Collapsible silicone pots would be amazing in small, urban kitchens

Camp-gear company Sea to Summit makes a line of collapsible silicone cook-pots with anodized aluminum bases.

As Liz Stinson points out, people in high-density/high-price urban centers (London, New York, San Francisco, etc) often have minuscule kitchens that would be the perfect home for this sort of pot.

Alas, there are two major impediments: the Sea to Summit pots are designed for small camping gas-rings or sterno cans; on a kitchen stove burner, the silicone pot overhangs the aluminum base and is subject to damage.

More importantly, the customer reviews are very mixed: the idea is universally praised as genius, but the build-quality is very poor. The lid is made of "trash metal" and quickly dents/deforms; the join at the base is prone to cracking and the handles are flimsy.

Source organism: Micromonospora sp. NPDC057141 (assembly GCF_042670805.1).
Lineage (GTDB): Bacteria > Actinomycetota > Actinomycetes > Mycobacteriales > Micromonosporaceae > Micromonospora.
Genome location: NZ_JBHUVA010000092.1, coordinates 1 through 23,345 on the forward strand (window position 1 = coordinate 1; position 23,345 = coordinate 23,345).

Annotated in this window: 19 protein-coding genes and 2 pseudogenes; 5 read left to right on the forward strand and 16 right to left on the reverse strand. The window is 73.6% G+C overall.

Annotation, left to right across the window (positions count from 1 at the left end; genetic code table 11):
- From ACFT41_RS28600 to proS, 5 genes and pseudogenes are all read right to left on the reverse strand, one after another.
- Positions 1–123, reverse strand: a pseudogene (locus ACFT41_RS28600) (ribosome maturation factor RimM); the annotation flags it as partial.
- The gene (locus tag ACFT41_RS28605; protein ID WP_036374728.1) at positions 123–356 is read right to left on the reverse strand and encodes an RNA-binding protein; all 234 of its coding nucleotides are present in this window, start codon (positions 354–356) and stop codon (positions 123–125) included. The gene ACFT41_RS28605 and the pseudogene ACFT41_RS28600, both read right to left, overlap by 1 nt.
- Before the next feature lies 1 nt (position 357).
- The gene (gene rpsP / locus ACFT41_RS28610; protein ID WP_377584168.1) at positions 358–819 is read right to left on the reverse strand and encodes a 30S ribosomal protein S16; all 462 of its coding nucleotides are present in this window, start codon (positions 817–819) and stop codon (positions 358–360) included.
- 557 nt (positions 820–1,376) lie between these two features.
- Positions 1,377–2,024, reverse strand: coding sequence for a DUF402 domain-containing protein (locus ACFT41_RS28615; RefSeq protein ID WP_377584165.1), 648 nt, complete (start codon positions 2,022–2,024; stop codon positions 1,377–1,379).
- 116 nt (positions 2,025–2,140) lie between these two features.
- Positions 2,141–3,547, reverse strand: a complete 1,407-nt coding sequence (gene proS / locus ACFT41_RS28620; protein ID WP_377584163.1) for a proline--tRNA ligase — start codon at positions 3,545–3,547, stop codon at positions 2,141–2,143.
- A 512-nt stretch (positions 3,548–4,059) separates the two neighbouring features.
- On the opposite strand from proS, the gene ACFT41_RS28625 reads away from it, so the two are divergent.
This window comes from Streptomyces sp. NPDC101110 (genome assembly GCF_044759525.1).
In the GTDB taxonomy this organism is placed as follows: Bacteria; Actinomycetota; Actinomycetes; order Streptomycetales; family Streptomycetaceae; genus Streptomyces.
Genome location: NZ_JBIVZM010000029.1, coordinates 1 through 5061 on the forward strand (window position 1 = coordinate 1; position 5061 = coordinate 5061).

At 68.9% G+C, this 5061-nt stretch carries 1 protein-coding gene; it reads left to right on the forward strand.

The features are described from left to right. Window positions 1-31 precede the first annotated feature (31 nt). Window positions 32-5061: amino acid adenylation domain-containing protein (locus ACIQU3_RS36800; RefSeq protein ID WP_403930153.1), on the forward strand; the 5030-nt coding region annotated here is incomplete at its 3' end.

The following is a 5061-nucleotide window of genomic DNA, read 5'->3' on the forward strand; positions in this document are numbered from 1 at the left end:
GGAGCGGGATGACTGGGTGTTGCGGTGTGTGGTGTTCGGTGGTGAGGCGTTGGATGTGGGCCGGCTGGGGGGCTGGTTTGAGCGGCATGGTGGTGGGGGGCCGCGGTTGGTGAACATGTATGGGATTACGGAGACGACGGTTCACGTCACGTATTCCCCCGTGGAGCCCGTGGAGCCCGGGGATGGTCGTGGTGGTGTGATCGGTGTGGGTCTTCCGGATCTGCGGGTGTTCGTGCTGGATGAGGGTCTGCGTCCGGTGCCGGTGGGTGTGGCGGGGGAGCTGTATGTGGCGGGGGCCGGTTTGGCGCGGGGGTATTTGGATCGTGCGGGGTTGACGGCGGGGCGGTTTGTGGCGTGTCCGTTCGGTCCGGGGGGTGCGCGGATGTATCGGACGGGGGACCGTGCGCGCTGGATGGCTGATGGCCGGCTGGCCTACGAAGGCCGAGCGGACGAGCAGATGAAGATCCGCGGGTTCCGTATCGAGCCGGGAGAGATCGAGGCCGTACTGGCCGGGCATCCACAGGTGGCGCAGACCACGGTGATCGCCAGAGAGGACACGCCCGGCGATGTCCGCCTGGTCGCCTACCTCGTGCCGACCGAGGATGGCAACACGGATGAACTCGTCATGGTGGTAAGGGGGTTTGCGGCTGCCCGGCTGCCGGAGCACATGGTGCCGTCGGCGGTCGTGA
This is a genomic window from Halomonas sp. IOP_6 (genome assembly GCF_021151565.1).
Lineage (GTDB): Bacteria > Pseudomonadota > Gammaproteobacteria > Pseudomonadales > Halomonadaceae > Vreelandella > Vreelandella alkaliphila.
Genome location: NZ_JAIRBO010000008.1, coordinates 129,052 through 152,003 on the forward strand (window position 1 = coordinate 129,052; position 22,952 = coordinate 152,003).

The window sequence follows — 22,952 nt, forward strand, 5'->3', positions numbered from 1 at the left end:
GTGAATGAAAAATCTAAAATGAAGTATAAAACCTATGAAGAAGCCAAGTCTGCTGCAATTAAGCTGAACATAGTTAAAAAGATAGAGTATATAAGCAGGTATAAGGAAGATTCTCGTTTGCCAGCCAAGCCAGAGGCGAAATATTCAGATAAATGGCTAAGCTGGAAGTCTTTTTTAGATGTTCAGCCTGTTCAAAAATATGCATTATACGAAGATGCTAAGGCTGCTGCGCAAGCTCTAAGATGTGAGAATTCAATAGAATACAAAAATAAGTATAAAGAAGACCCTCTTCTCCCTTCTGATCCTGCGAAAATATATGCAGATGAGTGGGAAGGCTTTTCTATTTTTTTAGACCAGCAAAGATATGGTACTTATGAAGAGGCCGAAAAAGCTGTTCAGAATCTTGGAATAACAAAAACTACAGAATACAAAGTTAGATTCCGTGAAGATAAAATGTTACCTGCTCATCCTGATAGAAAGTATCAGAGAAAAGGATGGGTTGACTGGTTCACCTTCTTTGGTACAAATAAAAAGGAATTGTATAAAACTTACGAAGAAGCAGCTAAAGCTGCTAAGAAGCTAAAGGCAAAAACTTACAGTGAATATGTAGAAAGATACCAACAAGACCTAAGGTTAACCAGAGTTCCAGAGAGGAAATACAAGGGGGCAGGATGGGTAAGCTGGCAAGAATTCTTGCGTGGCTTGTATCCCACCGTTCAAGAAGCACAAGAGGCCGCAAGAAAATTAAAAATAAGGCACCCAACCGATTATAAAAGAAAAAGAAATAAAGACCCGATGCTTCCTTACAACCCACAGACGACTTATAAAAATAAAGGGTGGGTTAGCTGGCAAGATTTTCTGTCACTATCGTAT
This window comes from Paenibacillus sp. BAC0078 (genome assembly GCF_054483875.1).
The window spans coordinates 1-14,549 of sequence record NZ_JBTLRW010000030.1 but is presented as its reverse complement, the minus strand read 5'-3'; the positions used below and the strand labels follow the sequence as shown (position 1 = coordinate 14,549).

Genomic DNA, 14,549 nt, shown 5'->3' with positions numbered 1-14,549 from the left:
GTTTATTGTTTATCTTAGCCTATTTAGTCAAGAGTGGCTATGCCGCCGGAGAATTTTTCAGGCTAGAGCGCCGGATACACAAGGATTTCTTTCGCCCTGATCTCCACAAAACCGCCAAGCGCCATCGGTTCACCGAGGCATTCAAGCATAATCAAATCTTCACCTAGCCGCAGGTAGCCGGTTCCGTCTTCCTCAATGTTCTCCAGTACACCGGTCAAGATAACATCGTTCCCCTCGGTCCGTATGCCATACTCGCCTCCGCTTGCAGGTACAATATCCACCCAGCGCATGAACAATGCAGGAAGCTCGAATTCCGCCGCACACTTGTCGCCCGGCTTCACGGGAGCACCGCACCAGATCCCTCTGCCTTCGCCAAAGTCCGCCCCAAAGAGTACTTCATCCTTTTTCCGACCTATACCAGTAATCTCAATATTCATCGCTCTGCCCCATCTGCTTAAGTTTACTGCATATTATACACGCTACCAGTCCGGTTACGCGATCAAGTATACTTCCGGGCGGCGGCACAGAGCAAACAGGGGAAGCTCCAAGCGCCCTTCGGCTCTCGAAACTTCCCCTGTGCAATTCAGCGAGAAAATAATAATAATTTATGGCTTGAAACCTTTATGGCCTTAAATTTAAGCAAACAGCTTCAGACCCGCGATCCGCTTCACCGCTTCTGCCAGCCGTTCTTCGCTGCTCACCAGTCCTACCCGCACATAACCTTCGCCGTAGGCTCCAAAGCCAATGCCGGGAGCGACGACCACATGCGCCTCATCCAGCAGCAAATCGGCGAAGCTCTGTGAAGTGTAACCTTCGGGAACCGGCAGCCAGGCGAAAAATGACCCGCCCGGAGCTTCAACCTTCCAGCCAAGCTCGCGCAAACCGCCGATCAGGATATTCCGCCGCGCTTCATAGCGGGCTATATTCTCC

None of this is insurmountable: we'd have loved to have several of these in our teeny, tiny London kitchen. If someone went into business selling broad-bottomed pots with better build quality, I think they'd find a huge market.

The target demographic makes sense; after all, Sea to Summit is known for outdoor gear. And the silicone pots play to that. They're light—the biggest of the three sizes, a 2.8-liter vessel, weighs just 11.5 ounces. Collapsed, the pot sits 1.5 inches high, and expanded it can hold 95 fluid ounces. Lightweight and collapsible are two features whose value can't be underestimated when you're already trekking a backpack full of gear.

The base is aluminum, which along with a metal ring at the top gives each pot the rigidity to handle the rigors of cooking. The silicone handles don't get hot, and fold over to secure the lid during transit. Speaking of the lid, it comes with a built-in strainer, which alleviates the need to bring yet another piece of kitchen equipment to your campout.

These Collapsible Pots Are Stupidly Handy [Liz Stinson/Wired]

X-Pot [Sea to Summit]